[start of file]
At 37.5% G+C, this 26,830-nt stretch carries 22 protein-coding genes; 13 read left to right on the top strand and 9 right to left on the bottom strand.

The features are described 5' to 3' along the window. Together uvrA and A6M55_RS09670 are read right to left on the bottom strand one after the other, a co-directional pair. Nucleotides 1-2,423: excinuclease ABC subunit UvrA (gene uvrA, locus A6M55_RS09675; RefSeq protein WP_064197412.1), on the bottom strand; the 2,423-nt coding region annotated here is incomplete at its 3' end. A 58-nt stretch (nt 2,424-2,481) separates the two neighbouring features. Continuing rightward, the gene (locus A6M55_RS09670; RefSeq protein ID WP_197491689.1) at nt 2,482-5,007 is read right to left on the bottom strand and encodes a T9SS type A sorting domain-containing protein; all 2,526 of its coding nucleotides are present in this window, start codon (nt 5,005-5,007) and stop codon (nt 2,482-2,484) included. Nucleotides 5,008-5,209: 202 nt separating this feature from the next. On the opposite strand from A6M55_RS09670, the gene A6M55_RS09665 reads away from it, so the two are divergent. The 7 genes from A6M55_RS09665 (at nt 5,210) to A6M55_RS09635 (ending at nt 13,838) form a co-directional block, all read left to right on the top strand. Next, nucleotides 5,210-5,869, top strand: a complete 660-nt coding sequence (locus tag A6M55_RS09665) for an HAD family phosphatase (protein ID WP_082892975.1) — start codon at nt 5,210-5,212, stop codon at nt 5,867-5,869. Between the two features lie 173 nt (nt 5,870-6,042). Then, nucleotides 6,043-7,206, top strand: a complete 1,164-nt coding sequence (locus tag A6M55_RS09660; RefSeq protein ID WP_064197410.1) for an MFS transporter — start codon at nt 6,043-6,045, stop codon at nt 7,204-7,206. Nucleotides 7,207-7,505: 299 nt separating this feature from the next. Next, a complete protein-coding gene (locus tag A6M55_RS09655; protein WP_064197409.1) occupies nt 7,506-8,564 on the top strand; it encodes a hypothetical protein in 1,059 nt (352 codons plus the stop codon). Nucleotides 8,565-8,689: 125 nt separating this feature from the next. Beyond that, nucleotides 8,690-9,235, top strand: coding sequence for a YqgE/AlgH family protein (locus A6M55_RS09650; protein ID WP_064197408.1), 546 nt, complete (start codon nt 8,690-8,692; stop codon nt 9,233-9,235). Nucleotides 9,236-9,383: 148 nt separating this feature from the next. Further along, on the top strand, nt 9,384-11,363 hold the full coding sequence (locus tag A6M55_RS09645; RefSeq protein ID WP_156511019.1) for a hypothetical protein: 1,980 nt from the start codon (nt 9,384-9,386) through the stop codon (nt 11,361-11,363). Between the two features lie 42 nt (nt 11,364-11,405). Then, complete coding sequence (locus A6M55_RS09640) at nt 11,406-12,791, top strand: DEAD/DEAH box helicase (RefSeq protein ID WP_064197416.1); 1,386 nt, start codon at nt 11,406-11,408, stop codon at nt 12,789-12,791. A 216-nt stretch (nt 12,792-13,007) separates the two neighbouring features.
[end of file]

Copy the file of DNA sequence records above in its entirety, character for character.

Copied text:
At 37.5% G+C, this 26,830-nt stretch carries 22 protein-coding genes; 13 read left to right on the top strand and 9 right to left on the bottom strand.

The features are described 5' to 3' along the window. Together uvrA and A6M55_RS09670 are read right to left on the bottom strand one after the other, a co-directional pair. Nucleotides 1-2,423: excinuclease ABC subunit UvrA (gene uvrA, locus A6M55_RS09675; RefSeq protein WP_064197412.1), on the bottom strand; the 2,423-nt coding region annotated here is incomplete at its 3' end. A 58-nt stretch (nt 2,424-2,481) separates the two neighbouring features. Continuing rightward, the gene (locus A6M55_RS09670; RefSeq protein ID WP_197491689.1) at nt 2,482-5,007 is read right to left on the bottom strand and encodes a T9SS type A sorting domain-containing protein; all 2,526 of its coding nucleotides are present in this window, start codon (nt 5,005-5,007) and stop codon (nt 2,482-2,484) included. Nucleotides 5,008-5,209: 202 nt separating this feature from the next. On the opposite strand from A6M55_RS09670, the gene A6M55_RS09665 reads away from it, so the two are divergent. The 7 genes from A6M55_RS09665 (at nt 5,210) to A6M55_RS09635 (ending at nt 13,838) form a co-directional block, all read left to right on the top strand. Next, nucleotides 5,210-5,869, top strand: a complete 660-nt coding sequence (locus tag A6M55_RS09665) for an HAD family phosphatase (protein ID WP_082892975.1) — start codon at nt 5,210-5,212, stop codon at nt 5,867-5,869. Between the two features lie 173 nt (nt 5,870-6,042). Then, nucleotides 6,043-7,206, top strand: a complete 1,164-nt coding sequence (locus tag A6M55_RS09660; RefSeq protein ID WP_064197410.1) for an MFS transporter — start codon at nt 6,043-6,045, stop codon at nt 7,204-7,206. Nucleotides 7,207-7,505: 299 nt separating this feature from the next. Next, a complete protein-coding gene (locus tag A6M55_RS09655; protein WP_064197409.1) occupies nt 7,506-8,564 on the top strand; it encodes a hypothetical protein in 1,059 nt (352 codons plus the stop codon). Nucleotides 8,565-8,689: 125 nt separating this feature from the next. Beyond that, nucleotides 8,690-9,235, top strand: coding sequence for a YqgE/AlgH family protein (locus A6M55_RS09650; protein ID WP_064197408.1), 546 nt, complete (start codon nt 8,690-8,692; stop codon nt 9,233-9,235). Nucleotides 9,236-9,383: 148 nt separating this feature from the next. Further along, on the top strand, nt 9,384-11,363 hold the full coding sequence (locus tag A6M55_RS09645; RefSeq protein ID WP_156511019.1) for a hypothetical protein: 1,980 nt from the start codon (nt 9,384-9,386) through the stop codon (nt 11,361-11,363). Between the two features lie 42 nt (nt 11,364-11,405). Then, complete coding sequence (locus A6M55_RS09640) at nt 11,406-12,791, top strand: DEAD/DEAH box helicase (RefSeq protein ID WP_064197416.1); 1,386 nt, start codon at nt 11,406-11,408, stop codon at nt 12,789-12,791. A 216-nt stretch (nt 12,792-13,007) separates the two neighbouring features.